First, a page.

There are several reasons that even successful students may leave the atmospheric and related sciences. Number one, some participants think, is money. Students can earn more in fields like computer science, said Peter Ray (Florida State University). But others thought students leave the field because they're disillusioned with it--perhaps discouraged by the time and effort required or by the status of science. As Karyn Sawyer (UCAR) pointed out, intellectual success is not valued in our society. Another problem, according to Al Cooper (NCAR), is that some of today's postdoctoral fellows are poorly treated, for example, by being set to work on a more senior scientist's research rather than allowed to do their own.
Instrumentation and data
Melanie Wetzel (Desert Research Institute) articulated a widespread concern about instrumentation: students are not learning the science that leads to instrumentation development, and few universities now have facilities to develop instruments, due to financial concerns and other factors. Instrumentation doesn't fit into the tenure model: It may take years of investment, and there may be only one paper published from all that effort. Also, when a university is considering how to allocate meager resources, it's significant that a technician working on an atmospheric-research instrument will be supporting only a few students and faculty, whereas a computer technician can support a wider group.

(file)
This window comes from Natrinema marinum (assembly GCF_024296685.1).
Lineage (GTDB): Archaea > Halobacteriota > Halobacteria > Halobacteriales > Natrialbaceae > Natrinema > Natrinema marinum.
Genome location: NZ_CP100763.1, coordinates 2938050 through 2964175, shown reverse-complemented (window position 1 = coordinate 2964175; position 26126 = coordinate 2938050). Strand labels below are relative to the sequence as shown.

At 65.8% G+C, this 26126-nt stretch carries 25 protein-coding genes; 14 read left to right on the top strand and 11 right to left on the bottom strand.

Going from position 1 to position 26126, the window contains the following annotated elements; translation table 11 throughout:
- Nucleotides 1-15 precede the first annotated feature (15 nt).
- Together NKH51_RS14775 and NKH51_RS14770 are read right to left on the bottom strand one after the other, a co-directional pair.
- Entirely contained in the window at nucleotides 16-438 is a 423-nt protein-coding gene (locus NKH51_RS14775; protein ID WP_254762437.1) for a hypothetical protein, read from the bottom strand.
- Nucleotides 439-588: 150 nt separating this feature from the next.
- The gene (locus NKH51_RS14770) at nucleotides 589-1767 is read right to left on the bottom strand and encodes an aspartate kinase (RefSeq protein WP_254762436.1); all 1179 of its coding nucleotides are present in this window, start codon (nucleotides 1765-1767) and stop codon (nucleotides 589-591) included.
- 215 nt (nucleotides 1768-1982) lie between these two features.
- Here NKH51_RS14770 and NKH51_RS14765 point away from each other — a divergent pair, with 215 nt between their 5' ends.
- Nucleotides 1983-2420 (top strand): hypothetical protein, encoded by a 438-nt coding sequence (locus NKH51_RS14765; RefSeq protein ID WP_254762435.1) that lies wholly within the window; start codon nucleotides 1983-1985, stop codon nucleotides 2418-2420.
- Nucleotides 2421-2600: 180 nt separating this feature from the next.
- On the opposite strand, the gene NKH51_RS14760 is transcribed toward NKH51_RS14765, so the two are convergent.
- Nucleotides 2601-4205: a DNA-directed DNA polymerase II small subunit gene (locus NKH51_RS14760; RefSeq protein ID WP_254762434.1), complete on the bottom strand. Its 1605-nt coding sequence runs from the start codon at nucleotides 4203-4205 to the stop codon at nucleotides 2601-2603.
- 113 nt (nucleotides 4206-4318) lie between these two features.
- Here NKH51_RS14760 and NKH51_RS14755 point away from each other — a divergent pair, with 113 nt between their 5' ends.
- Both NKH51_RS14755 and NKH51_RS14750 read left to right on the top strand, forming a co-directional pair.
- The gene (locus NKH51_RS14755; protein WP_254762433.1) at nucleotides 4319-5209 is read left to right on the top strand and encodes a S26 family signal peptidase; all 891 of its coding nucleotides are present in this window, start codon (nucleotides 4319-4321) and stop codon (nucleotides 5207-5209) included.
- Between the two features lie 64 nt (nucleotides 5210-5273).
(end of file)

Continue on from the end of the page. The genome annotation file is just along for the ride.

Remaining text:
Bretherton pointed out, "There's no planning going on for what instrumentation we need most." Carr noted that the BASC report had as its two main imperatives the development and the optimal use of new observing systems, but efforts to address these issues are severely underfunded. Wetzel added that there's a great need for new instrumentation that meets the needs of more than one discipline.